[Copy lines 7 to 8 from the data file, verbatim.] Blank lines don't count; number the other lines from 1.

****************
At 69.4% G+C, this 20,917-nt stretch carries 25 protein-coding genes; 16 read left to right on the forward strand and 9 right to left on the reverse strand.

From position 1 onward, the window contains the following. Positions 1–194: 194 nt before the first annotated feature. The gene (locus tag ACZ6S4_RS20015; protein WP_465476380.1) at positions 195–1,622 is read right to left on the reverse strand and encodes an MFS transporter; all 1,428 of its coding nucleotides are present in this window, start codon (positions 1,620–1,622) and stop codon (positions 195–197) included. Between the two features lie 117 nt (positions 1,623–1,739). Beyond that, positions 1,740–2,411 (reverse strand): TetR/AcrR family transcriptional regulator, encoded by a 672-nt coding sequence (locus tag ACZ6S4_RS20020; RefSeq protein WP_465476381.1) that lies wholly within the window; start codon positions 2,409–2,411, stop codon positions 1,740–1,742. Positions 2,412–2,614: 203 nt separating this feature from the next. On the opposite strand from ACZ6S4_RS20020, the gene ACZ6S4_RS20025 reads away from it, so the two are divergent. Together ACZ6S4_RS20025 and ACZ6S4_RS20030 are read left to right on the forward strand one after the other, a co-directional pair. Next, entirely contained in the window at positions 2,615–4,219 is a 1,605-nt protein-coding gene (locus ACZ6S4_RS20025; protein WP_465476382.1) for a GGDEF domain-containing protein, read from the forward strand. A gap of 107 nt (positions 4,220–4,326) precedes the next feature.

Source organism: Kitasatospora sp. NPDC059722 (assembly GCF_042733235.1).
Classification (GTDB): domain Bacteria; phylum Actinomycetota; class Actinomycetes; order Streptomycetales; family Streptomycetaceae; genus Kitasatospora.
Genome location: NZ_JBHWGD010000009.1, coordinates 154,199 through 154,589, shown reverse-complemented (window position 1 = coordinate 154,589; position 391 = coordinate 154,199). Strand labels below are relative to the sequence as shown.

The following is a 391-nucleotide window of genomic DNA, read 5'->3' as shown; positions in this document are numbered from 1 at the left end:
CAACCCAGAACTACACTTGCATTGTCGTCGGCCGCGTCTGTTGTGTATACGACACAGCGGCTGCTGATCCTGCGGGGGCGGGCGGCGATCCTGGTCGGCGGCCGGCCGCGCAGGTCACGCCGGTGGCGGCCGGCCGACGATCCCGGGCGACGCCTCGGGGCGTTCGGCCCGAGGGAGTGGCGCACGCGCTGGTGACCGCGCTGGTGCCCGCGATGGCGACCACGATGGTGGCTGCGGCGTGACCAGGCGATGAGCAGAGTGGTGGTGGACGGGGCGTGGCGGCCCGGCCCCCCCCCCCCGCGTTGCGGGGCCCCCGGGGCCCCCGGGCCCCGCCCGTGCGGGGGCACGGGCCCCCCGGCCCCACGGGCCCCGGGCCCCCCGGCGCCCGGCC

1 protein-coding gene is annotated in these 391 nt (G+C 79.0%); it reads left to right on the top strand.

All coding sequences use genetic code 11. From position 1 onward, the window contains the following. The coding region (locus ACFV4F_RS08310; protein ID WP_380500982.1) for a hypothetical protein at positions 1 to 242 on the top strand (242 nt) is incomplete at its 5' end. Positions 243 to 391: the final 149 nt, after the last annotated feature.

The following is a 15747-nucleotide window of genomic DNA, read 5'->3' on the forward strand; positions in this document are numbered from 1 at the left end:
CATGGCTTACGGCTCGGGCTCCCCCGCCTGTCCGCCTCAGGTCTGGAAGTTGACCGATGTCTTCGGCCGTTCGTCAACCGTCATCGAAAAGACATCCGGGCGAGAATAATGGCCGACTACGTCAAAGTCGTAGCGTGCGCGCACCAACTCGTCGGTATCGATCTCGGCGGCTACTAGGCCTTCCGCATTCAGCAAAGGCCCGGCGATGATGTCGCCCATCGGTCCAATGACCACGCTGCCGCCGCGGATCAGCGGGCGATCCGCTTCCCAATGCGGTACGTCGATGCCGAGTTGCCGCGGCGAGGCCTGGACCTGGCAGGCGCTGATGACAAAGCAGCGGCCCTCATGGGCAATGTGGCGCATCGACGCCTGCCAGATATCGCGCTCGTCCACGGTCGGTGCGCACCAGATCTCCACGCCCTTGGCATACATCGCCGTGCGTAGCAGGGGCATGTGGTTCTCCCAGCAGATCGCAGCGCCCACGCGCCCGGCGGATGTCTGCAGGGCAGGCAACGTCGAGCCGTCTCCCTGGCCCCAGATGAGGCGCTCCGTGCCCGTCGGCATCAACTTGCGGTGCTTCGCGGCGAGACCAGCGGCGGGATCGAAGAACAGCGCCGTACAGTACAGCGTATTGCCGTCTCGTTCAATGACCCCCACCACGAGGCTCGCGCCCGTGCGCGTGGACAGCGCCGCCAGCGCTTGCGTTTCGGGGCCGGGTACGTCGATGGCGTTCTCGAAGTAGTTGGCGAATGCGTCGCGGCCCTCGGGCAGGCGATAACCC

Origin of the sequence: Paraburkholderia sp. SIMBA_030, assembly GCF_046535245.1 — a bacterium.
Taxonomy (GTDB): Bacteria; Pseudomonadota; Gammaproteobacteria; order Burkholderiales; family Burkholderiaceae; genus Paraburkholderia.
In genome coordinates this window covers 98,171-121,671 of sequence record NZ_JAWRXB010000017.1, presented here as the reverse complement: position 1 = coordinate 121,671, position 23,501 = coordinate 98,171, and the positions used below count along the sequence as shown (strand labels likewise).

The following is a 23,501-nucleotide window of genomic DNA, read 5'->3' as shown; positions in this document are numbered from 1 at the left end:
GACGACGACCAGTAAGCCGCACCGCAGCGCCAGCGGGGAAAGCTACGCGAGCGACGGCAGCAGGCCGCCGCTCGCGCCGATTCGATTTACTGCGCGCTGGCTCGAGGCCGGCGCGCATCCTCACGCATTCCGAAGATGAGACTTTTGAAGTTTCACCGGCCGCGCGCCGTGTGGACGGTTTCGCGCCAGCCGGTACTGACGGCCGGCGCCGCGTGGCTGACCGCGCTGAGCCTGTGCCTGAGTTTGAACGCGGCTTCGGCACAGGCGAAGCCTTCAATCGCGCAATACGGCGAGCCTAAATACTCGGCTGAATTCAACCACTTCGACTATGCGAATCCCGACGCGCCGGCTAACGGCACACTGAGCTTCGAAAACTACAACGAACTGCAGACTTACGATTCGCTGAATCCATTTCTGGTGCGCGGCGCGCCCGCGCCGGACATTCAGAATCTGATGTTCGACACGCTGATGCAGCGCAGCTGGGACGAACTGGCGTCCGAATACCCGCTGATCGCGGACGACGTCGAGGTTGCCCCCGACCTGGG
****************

CAACCCAGAACTACACTTGCATTGTCGTCGGCCGCGTCTGTTGTGTATACGACACAGCGGCTGCTGATCCTGCGGGGGCGGGCGGCGATCCTGGTCGGCGGCCGGCCGCGCAGGTCACGCCGGTGGCGGCCGGCCGACGATCCCGGGCGACGCCTCGGGGCGTTCGGCCCGAGGGAGTGGCGCACGCGCTGGTGACCGCGCTGGTGCCCGCGATGGCGACCACGATGGTGGCTGCGGCGTGACCAGGCGATGAGCAGAGTGGTGGTGGACGGGGCGTGGCGGCCCGGCCCCCCCCCCCCGCGTTGCGGGGCCCCCGGGGCCCCCGGGCCCCGCCCGTGCGGGGGCACGGGCCCCCCGGCCCCACGGGCCCCGGGCCCCCCGGCGCCCGGCC

1 protein-coding gene is annotated in these 391 nt (G+C 79.0%); it reads left to right on the top strand.